The pain woke Elle like a starved animal.
She remembered chasing after the villagers who were poking around the castle and stomping through the gardens. She had just followed them out of the rose garden and had leaped from one piece of the castle’s sloping roof to the next. But it was black, and Elle miscalculated her landing. Instead of hitting shingles she hit glass and plummeted straight through. She didn’t remember much after that besides pain and a beastly shape.
Someone touched her leg, and Elle groaned.
When she finally opened her eyes there were three people in her room. A woman stood at a fireplace on the far end of the room, a second woman stood at the door, and the third person in the room was a man who was nodding at her bare leg.
The bedroom was posh, better than any room Elle had ever stayed at in her life. It smelled woodsy, probably from the pile of herb roots the man was grating and stirring into a large bowl.
Elle rubbed her nose, pausing to consider the bandages wrapped around her arms. The gesture drew the man’s attention, and he straightened up and smiled at her, giving Elle the chance to see his face—or what little of it wasn’t hidden. A black mask edged in blue partially covered his forehead, swooped down over his nose and cut off just above the lips, running across his cheeks. It was too dark to see what color his eyes were, but he smelled like the herbs in his concoction.
The man hefted a slate in the air, holding it steady for inspection.
You broke your left leg when you fell. I already set it with some aid. I am preparing a pack of Comfrey herb.
Elle stared at the words for a moment before looking him in the eyes and lying. “I cannot read.”
Elle’s words caused the woman by the fire to tumble across the room. She threw herself in a wooden chair that was placed at the bedside, across from the man—who was presumably some sort of barber-surgeon. The woman behaved more like a hunting hound, eagerly wriggling in her chair, than the ladies maid she was very likely to be based on the fine cloth and elegant cut of her dress. Both she and the maid at the door wore masks identical to the man’s, although theirs were edged in the maroon shades of fine red wines.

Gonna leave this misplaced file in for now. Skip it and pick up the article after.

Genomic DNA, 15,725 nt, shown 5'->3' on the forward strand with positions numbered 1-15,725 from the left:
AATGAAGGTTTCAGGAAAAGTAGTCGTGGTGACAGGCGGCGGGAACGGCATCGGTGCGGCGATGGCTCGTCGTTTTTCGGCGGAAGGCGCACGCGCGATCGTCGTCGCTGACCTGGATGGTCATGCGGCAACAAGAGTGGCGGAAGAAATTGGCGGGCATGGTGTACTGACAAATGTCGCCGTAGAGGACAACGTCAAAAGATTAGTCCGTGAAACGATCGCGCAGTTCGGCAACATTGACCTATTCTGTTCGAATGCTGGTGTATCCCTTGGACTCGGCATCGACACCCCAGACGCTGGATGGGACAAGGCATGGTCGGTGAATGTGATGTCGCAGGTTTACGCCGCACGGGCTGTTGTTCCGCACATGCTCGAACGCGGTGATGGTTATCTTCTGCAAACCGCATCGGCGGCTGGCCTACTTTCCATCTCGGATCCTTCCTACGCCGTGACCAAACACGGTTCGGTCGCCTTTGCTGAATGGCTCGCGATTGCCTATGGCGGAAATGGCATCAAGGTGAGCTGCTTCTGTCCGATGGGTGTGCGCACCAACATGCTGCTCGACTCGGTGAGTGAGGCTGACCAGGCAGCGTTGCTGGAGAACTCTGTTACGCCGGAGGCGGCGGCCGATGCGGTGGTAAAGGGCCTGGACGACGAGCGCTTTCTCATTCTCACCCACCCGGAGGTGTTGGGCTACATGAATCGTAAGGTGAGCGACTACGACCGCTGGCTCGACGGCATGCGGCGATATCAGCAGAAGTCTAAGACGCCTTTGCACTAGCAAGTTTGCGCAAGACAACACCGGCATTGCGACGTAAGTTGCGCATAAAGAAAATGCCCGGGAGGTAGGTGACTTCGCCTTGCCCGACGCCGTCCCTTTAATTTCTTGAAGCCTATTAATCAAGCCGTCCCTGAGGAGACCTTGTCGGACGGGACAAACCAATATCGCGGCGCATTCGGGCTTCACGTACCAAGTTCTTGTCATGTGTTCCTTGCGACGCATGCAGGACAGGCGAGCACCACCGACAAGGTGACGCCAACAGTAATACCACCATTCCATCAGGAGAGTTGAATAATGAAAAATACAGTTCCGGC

The barber-surgeon let his mouth hang open in dismay as he looked back and forth from Elle to the slate. He wiped away the words and wrote something new on it with chalk before showing the slate to the ladies maid and the woman by the door.
One of the women covered her mouth in a gesture of horror. The other whipped out a small slate and began writing on it.
Elle briefly closed her eyes, the pain was incredible. Her leg throbbed and ached with a fierceness Elle thought only torture could deliver. The cuts on her arms stung and prickled. She tried to clear her mind and think through the haze.
Elle hadn’t seen the chateau staff before—she always took the night watch, when everything was quiet and no one stirred.
The gossiping servants of Noyers—the capital of Loire and home of the Royal Family—said the illegitimate prince’s servants had been cursed along with him. The stable boys claimed they were turned into animals, and the kitchen staff insisted the servants were completely invisible, but Elle put the most stock in her superior’s guess. Farand said they had lost their voices and faces. Apparently he was right.
The shush of skirts scraping across the floor prodded Elle from her musings. She opened her eyes just in time to see the maid leave the room, the door closing behind her.
The remaining female servant—the one that looked like a ladies maid—perched at Elle’s side, wearing an eager smile.
Elle gasped in pain when the barber-surgeon began wrapping her leg in bandages that were dripping with the odd smelling sludge. It was hot on Elle’s bare skin, and it oozed, but the bandages were skillfully wrapped.
Elle clenched the blankets on the bed, but the barber-surgeon’s hands were gentle. He gave Elle a sympathetic smile, but did not pause in his task.
The ladies maid reached out and patted Elle’s hand before retrieving a comb and teasing Elle’s black hair out of her face. The two servants worked silently. Elle’s unsteady breathing and the crackling fire were the loudest sounds in the room.
The silence was broken a few minutes later by a thunderous voice that stalked towards the room. “—makes sense she can’t read. She’s an unschooled peasant. That means she is an idiot.”
The barber-surgeon plunged his hands in a bucket of water and hastily wiped them clean before he started scribbling away on his slate. The ladies maid at Elle’s side did the same, and both of them leaped to their feet and held their slates out when the door was nearly thrown off its hinges.